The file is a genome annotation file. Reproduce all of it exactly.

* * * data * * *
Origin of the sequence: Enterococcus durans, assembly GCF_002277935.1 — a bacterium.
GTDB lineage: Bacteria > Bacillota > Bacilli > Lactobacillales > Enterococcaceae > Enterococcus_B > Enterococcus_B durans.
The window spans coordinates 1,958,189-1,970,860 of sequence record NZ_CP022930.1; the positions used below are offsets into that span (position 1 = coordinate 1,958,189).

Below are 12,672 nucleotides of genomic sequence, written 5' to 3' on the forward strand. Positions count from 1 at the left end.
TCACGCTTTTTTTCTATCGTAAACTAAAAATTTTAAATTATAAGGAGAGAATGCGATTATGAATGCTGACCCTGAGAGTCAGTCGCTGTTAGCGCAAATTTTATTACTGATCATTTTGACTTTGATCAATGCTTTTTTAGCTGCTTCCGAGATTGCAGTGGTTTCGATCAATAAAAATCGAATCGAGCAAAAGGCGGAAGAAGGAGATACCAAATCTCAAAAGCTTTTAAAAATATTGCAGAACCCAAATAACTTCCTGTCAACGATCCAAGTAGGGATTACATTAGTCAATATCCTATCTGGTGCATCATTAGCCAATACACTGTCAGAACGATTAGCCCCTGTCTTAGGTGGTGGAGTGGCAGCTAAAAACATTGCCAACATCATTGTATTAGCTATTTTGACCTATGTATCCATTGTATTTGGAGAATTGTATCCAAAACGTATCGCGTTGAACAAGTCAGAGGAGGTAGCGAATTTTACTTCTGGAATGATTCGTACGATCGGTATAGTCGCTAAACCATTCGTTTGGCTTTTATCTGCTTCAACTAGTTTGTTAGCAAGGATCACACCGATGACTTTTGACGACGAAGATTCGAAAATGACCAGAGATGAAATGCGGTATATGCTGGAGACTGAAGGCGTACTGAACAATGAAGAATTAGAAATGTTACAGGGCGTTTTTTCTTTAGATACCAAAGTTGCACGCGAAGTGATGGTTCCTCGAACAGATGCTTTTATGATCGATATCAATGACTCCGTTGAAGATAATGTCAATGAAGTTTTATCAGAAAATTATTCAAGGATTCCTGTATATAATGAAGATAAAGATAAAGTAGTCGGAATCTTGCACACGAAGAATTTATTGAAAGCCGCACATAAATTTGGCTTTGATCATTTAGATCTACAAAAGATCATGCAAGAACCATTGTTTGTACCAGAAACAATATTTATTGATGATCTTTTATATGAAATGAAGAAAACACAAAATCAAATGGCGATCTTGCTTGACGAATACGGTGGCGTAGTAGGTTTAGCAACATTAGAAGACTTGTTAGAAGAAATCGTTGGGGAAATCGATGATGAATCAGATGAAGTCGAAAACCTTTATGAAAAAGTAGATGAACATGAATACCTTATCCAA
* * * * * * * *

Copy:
Origin of the sequence: Enterococcus durans, assembly GCF_002277935.1 — a bacterium.
GTDB lineage: Bacteria > Bacillota > Bacilli > Lactobacillales > Enterococcaceae > Enterococcus_B > Enterococcus_B durans.
The window spans coordinates 1,958,189-1,970,860 of sequence record NZ_CP022930.1; the positions used below are offsets into that span (position 1 = coordinate 1,958,189).

Below are 12,672 nucleotides of genomic sequence, written 5' to 3' on the forward strand. Positions count from 1 at the left end.
TCACGCTTTTTTTCTATCGTAAACTAAAAATTTTAAATTATAAGGAGAGAATGCGATTATGAATGCTGACCCTGAGAGTCAGTCGCTGTTAGCGCAAATTTTATTACTGATCATTTTGACTTTGATCAATGCTTTTTTAGCTGCTTCCGAGATTGCAGTGGTTTCGATCAATAAAAATCGAATCGAGCAAAAGGCGGAAGAAGGAGATACCAAATCTCAAAAGCTTTTAAAAATATTGCAGAACCCAAATAACTTCCTGTCAACGATCCAAGTAGGGATTACATTAGTCAATATCCTATCTGGTGCATCATTAGCCAATACACTGTCAGAACGATTAGCCCCTGTCTTAGGTGGTGGAGTGGCAGCTAAAAACATTGCCAACATCATTGTATTAGCTATTTTGACCTATGTATCCATTGTATTTGGAGAATTGTATCCAAAACGTATCGCGTTGAACAAGTCAGAGGAGGTAGCGAATTTTACTTCTGGAATGATTCGTACGATCGGTATAGTCGCTAAACCATTCGTTTGGCTTTTATCTGCTTCAACTAGTTTGTTAGCAAGGATCACACCGATGACTTTTGACGACGAAGATTCGAAAATGACCAGAGATGAAATGCGGTATATGCTGGAGACTGAAGGCGTACTGAACAATGAAGAATTAGAAATGTTACAGGGCGTTTTTTCTTTAGATACCAAAGTTGCACGCGAAGTGATGGTTCCTCGAACAGATGCTTTTATGATCGATATCAATGACTCCGTTGAAGATAATGTCAATGAAGTTTTATCAGAAAATTATTCAAGGATTCCTGTATATAATGAAGATAAAGATAAAGTAGTCGGAATCTTGCACACGAAGAATTTATTGAAAGCCGCACATAAATTTGGCTTTGATCATTTAGATCTACAAAAGATCATGCAAGAACCATTGTTTGTACCAGAAACAATATTTATTGATGATCTTTTATATGAAATGAAGAAAACACAAAATCAAATGGCGATCTTGCTTGACGAATACGGTGGCGTAGTAGGTTTAGCAACATTAGAAGACTTGTTAGAAGAAATCGTTGGGGAAATCGATGATGAATCAGATGAAGTCGAAAACCTTTATGAAAAAGTAGATGAACATGAATACCTTATCCAA